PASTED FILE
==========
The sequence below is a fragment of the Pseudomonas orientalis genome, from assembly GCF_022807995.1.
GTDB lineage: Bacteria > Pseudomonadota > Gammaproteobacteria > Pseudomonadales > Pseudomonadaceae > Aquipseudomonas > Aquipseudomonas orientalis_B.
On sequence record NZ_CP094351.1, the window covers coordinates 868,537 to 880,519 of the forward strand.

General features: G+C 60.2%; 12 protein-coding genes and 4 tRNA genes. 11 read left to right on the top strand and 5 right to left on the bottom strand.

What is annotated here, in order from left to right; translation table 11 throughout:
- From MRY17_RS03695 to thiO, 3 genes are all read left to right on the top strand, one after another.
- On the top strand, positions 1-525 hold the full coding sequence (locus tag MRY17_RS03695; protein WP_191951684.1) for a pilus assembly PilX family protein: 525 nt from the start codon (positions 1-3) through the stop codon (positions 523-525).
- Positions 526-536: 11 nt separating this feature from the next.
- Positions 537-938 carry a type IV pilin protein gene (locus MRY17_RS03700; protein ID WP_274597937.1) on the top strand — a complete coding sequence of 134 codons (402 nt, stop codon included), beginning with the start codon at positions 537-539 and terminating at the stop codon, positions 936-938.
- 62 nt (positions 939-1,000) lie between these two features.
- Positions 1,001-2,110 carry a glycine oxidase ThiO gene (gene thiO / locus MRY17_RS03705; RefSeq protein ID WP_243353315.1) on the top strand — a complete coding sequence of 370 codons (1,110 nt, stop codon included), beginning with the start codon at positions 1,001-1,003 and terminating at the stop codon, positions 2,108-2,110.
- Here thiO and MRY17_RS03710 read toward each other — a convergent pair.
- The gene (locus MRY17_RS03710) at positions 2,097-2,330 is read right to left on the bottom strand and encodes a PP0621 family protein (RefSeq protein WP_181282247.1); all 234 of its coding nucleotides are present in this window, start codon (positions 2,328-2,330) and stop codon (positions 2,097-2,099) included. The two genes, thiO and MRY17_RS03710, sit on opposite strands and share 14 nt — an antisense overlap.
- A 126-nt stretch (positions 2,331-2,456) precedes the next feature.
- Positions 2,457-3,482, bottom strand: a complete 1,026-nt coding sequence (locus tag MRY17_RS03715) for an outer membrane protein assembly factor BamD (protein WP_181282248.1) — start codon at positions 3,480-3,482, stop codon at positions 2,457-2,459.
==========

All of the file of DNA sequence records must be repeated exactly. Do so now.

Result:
The sequence below is a fragment of the Pseudomonas orientalis genome, from assembly GCF_022807995.1.
GTDB lineage: Bacteria > Pseudomonadota > Gammaproteobacteria > Pseudomonadales > Pseudomonadaceae > Aquipseudomonas > Aquipseudomonas orientalis_B.
On sequence record NZ_CP094351.1, the window covers coordinates 868,537 to 880,519 of the forward strand.

General features: G+C 60.2%; 12 protein-coding genes and 4 tRNA genes. 11 read left to right on the top strand and 5 right to left on the bottom strand.

What is annotated here, in order from left to right; translation table 11 throughout:
- From MRY17_RS03695 to thiO, 3 genes are all read left to right on the top strand, one after another.
- On the top strand, positions 1-525 hold the full coding sequence (locus tag MRY17_RS03695; protein WP_191951684.1) for a pilus assembly PilX family protein: 525 nt from the start codon (positions 1-3) through the stop codon (positions 523-525).
- Positions 526-536: 11 nt separating this feature from the next.
- Positions 537-938 carry a type IV pilin protein gene (locus MRY17_RS03700; protein ID WP_274597937.1) on the top strand — a complete coding sequence of 134 codons (402 nt, stop codon included), beginning with the start codon at positions 537-539 and terminating at the stop codon, positions 936-938.
- 62 nt (positions 939-1,000) lie between these two features.
- Positions 1,001-2,110 carry a glycine oxidase ThiO gene (gene thiO / locus MRY17_RS03705; RefSeq protein ID WP_243353315.1) on the top strand — a complete coding sequence of 370 codons (1,110 nt, stop codon included), beginning with the start codon at positions 1,001-1,003 and terminating at the stop codon, positions 2,108-2,110.
- Here thiO and MRY17_RS03710 read toward each other — a convergent pair.
- The gene (locus MRY17_RS03710) at positions 2,097-2,330 is read right to left on the bottom strand and encodes a PP0621 family protein (RefSeq protein WP_181282247.1); all 234 of its coding nucleotides are present in this window, start codon (positions 2,328-2,330) and stop codon (positions 2,097-2,099) included. The two genes, thiO and MRY17_RS03710, sit on opposite strands and share 14 nt — an antisense overlap.
- A 126-nt stretch (positions 2,331-2,456) precedes the next feature.
- Positions 2,457-3,482, bottom strand: a complete 1,026-nt coding sequence (locus tag MRY17_RS03715) for an outer membrane protein assembly factor BamD (protein WP_181282248.1) — start codon at positions 3,480-3,482, stop codon at positions 2,457-2,459.